Poncho Sanchez: Mambo King
strong> PS: That's a good question. I would have to say Sonando,, my first release on Concord/Picante. Then I would definitely say Latin Soul, which won a Latin Jazz Grammy in 2000. There is Do It, which featured Hugh Masekela, and Tower of Power. Now if you ask about what I would consider memorable albums, those would be the ones where I got some big name guest stars. There is Out of Sight, where I featured none other than Ray Charles,Mongo Santamaria, Pee Wee Ellis,Fred Wesley, Billy Preston and Joey DeFrancesco on "One Mint Julep." Freedom Sound, which featured Wilton Felder and Wayne Henderson from The Crusaders, and Chile Con Soul, with Tito Puente. I also had Eddie Harris on Para Todos.
AAJ: Ray Charles; now that had to be fun!
PS: It was definitely an honor having Ray on my date. I grew up listening to him and being in the studio with someone of his stature is something I will always remember.
AAJ: Since you paid homage to Dizzy Gillespie on Chano and Dizzy, it's safe to assume that you hold him in high regard?
PS: Without a doubt. If it weren't for Dizzy teaming up with Chano Pozo, there may not been Afro-Cuban jazz as we know it today. It is a credit to the musicianship and artistry of those two great players that they were able to develop an entirely brand new musical idiom. Another individual who also deserves recognition for developing the Afro-Cuban jazz idiom is Mario Bauza. It was Mario who brought Dizzy and Chano together and, because of him, they created this great musical idiom.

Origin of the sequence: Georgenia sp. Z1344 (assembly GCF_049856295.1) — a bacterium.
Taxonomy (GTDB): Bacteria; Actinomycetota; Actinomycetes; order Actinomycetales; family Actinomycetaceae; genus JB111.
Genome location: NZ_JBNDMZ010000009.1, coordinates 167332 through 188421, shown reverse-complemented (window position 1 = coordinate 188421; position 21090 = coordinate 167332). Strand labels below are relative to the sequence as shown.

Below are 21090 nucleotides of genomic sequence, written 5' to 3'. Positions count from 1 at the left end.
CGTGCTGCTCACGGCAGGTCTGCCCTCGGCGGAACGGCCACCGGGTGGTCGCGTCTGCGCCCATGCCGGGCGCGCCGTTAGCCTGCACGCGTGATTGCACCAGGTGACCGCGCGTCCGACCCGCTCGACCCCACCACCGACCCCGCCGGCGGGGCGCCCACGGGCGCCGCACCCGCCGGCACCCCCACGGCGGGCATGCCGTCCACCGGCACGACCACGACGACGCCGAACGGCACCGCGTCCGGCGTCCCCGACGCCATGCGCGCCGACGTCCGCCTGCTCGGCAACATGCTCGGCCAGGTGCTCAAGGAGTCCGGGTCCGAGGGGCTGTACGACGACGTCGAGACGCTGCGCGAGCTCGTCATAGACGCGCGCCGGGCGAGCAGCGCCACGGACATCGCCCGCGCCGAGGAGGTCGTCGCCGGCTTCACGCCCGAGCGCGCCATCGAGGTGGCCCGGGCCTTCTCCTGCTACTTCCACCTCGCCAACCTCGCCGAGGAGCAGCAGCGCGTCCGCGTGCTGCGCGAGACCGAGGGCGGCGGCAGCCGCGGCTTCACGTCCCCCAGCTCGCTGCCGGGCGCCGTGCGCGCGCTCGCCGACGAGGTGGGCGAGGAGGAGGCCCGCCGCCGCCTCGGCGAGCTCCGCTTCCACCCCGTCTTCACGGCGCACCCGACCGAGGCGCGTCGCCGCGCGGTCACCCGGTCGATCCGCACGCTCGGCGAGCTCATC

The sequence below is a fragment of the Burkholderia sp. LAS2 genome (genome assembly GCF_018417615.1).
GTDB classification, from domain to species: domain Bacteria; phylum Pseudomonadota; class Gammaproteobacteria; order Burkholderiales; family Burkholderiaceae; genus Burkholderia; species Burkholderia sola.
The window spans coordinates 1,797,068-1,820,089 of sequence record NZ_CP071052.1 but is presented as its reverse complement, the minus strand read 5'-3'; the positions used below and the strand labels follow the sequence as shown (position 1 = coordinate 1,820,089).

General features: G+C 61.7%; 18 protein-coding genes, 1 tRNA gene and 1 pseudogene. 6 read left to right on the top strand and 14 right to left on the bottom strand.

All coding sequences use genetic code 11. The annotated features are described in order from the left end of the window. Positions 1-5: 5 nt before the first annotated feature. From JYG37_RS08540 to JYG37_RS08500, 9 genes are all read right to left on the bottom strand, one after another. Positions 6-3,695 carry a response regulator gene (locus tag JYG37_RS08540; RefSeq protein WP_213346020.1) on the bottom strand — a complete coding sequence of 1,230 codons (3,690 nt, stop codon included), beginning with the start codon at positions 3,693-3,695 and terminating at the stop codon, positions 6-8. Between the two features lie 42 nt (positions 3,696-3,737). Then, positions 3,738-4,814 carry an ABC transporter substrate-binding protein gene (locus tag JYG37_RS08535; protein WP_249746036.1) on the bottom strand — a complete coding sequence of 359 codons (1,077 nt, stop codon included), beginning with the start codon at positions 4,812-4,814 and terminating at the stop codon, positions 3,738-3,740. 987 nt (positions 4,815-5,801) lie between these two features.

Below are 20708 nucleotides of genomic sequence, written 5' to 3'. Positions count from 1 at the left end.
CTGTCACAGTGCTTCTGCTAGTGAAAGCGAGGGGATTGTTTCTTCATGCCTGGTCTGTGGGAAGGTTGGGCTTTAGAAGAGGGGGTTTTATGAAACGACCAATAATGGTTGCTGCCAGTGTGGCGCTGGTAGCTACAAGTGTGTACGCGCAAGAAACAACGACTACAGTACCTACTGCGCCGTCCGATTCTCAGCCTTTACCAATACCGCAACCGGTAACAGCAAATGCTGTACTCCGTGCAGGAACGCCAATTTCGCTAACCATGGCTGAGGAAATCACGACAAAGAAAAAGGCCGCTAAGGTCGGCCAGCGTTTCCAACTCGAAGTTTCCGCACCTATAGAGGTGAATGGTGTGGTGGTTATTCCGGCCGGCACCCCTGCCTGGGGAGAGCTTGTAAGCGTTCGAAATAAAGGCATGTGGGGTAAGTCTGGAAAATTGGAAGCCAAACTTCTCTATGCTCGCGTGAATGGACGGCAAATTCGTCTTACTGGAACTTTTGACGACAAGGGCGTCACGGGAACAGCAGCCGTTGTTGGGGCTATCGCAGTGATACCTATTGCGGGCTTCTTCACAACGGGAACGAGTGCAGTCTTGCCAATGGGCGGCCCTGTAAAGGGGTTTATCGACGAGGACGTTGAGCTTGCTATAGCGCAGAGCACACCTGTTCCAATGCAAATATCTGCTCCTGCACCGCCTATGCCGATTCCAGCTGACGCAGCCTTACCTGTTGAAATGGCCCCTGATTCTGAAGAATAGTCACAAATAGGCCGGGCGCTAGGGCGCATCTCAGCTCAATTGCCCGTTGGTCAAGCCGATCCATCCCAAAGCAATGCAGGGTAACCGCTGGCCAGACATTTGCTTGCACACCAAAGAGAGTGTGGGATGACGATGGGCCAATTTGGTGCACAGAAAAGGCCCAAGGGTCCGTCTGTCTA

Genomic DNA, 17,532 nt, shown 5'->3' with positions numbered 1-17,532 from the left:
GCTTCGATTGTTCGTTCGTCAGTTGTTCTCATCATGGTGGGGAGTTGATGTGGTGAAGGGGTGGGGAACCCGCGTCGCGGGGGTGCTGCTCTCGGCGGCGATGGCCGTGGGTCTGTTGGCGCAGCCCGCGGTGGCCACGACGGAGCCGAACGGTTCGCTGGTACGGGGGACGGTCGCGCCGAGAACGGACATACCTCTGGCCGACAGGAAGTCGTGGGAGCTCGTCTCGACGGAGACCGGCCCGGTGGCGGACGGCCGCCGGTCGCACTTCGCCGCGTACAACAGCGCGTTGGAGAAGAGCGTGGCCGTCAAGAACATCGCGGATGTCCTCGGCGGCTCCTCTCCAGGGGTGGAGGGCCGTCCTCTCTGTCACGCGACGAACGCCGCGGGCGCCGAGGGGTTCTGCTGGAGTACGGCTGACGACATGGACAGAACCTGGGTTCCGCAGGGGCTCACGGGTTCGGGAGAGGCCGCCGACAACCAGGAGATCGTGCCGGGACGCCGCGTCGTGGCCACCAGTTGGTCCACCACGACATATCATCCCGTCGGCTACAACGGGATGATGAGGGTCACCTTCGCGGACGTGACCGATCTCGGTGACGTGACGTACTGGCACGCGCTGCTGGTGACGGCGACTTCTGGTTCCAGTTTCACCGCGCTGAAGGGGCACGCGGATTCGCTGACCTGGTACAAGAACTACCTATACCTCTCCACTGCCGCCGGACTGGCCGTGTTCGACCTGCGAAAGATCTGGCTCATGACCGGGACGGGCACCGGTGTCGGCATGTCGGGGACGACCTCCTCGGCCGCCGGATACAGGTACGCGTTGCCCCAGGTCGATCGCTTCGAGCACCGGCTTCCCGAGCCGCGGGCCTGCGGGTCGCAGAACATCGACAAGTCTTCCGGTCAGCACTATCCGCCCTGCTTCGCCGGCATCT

AAJ: What is it about Terence Blanchard that induced you to ask him to collaborate on this project?
PS: I met Terence about 8-9 years ago, and we talked about doing something together. I always dug his style because he brings a certain fire to his playing which fits exactly the energy of Afro-Cuban jazz. Besides that Terence is a beautiful cat, and I wanted him to be the trumpeter to play to Dizzy's parts on this date.
AAJ: Maybe the fact that Blanchard is from New Orleans has something to do with that also. There was always an exchange of musical and cultural ideas between Cuba and New Orleans that dates back to Jelly Roll Morton, and I know that you have heard Louis Armstrong's version of "El Manicero (The Peanut Vendor)."
PS: Yeah, I know about that connection, and I'm sure Terence took that into account.
AAJ: Your new release, Live In Hollywood, seems to be retrospective because you've played those tunes on other dates. There is one tune, "Son Son Charari," which is a tune by the Puerto Rican bandleader Bobby Valentin. Apparently you have an affinity for those groups down there on the island.
PS: I really dig those bands like Valentin's, Rafael Cortijo,El Gran Combo and Roberta Roena and His Apollo Sound. They have a high level of musicianship and energy, plus they swing like hell. That's the type of energy I try to bring to my music.
AAJ: It seems you have done everything you wanted to do with your music. What's on your bucket list?
PS: I've always wanted to make a Latin jazz tribute to John Coltrane, and I've decided that is going to be my next studio project. I have already talked to a couple of the best contemporary tenor players in jazz, and whomever commits to the project, I will use on the date. Other than that, I plan to keep on performing touring, and spreading the Latin Jazz gospel.
Courtesy of Poncho Sanchez